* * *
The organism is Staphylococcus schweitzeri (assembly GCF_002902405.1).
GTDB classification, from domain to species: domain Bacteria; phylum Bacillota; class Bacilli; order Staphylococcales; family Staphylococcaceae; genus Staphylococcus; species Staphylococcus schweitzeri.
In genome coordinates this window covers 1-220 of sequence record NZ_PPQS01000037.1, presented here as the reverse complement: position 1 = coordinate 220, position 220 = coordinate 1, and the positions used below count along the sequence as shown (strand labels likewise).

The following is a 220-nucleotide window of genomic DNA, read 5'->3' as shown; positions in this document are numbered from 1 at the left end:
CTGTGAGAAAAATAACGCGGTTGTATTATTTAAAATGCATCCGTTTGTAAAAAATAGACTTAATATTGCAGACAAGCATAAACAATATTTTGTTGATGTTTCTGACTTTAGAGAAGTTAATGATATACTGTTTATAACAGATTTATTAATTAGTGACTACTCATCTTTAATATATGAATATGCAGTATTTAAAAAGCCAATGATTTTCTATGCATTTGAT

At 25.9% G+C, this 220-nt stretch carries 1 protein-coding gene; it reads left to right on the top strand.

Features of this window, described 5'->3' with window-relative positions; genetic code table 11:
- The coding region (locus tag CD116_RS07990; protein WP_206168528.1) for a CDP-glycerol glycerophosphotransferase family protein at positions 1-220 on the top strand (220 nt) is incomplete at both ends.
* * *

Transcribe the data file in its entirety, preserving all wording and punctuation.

The organism is Staphylococcus schweitzeri (assembly GCF_002902405.1).
GTDB classification, from domain to species: domain Bacteria; phylum Bacillota; class Bacilli; order Staphylococcales; family Staphylococcaceae; genus Staphylococcus; species Staphylococcus schweitzeri.
In genome coordinates this window covers 1-220 of sequence record NZ_PPQS01000037.1, presented here as the reverse complement: position 1 = coordinate 220, position 220 = coordinate 1, and the positions used below count along the sequence as shown (strand labels likewise).

The following is a 220-nucleotide window of genomic DNA, read 5'->3' as shown; positions in this document are numbered from 1 at the left end:
CTGTGAGAAAAATAACGCGGTTGTATTATTTAAAATGCATCCGTTTGTAAAAAATAGACTTAATATTGCAGACAAGCATAAACAATATTTTGTTGATGTTTCTGACTTTAGAGAAGTTAATGATATACTGTTTATAACAGATTTATTAATTAGTGACTACTCATCTTTAATATATGAATATGCAGTATTTAAAAAGCCAATGATTTTCTATGCATTTGAT

At 25.9% G+C, this 220-nt stretch carries 1 protein-coding gene; it reads left to right on the top strand.

Features of this window, described 5'->3' with window-relative positions; genetic code table 11:
- The coding region (locus tag CD116_RS07990; protein WP_206168528.1) for a CDP-glycerol glycerophosphotransferase family protein at positions 1-220 on the top strand (220 nt) is incomplete at both ends.